A publication of the Archaeological Institute of America
Sometime between 1926 and 1929, a soldier at Camp Lincoln lost the bronze disc from the collar of his service coat that identified him as part of the Eighth Illinois National Guard. At the time the disc fell to the ground, it’s likely that the soldier was practicing his marksmanship, says Illinois State Military Museum curator Bill Lear. The area of the camp where the disc was unearthed during construction of a new bridge is known to have been the location of the rifle range and training ground, and expended rifle shells were found nearby. Yet, while the story of this individual soldier’s life is lost—as are the stories of hundreds of millions of soldiers throughout history—the story of his regiment is not. The Eighth Illinois was also, for a time, the 370th Infantry, a unit of African-American officers and enlisted men who fought on the battlefields of the Western Front in World War I.
About 10,000 African-American National Guardsmen served in World War I. The 370th arrived in France in April 1918, and was reassigned to the French army and equipped with French weapons, uniforms, and rations. The soldiers of the 370th fought for 10 months, earning 71 individual Croix de Guerre medals, 21 Distinguished Service Crosses, one Distinguished Service Medal, and numerous other military honors. As members of a segregated unit not allowed to fight alongside their white compatriots, “these men endured hardships that other soldiers wouldn’t have,” says Lear. “They stuck it out and served their country for many reasons. I would like to think that a sense of duty, honor, loyalty, and love of country had something to do with it.”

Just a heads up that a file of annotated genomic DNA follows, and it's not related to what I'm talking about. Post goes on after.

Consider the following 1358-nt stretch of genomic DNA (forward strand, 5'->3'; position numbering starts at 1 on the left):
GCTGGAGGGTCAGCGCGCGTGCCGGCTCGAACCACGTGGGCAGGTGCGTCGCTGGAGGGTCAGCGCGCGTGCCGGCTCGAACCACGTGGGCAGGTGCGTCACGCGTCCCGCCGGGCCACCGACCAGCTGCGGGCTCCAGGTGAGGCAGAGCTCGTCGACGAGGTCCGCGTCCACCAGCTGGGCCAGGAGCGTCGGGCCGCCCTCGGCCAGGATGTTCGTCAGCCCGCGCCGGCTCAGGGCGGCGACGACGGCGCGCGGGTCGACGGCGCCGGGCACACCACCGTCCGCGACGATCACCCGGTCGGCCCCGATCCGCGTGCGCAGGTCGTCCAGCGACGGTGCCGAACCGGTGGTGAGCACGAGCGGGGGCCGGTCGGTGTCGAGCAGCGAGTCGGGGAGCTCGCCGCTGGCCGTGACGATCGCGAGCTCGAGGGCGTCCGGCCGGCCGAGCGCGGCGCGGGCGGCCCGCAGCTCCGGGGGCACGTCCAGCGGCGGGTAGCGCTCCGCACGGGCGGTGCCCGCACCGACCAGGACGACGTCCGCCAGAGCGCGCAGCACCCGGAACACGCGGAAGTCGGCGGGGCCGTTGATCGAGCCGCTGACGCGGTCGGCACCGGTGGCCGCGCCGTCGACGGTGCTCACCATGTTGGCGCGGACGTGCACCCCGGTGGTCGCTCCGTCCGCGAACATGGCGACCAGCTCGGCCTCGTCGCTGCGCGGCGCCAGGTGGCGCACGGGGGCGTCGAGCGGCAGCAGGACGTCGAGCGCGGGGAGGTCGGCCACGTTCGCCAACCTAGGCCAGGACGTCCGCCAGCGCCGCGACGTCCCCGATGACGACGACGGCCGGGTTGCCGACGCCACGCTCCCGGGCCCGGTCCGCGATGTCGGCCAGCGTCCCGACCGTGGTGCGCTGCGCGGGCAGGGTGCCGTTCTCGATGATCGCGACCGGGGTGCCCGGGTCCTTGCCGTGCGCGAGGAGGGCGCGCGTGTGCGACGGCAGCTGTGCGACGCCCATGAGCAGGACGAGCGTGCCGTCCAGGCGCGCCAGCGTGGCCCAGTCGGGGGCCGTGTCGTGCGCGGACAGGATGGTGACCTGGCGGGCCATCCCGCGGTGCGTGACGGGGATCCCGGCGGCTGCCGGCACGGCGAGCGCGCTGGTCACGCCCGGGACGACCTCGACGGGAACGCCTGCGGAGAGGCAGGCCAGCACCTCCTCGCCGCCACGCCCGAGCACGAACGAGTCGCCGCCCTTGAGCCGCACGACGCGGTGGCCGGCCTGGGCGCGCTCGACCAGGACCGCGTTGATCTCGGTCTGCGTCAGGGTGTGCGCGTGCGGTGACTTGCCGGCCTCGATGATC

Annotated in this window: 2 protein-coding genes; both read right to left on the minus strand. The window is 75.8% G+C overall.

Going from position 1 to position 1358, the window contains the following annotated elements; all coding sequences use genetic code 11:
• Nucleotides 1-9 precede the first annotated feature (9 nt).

A prehistoric canoe in Louisiana, the Spanish cat-fur trade, an Egyptian’s wooden toe, and escaping Crusader-style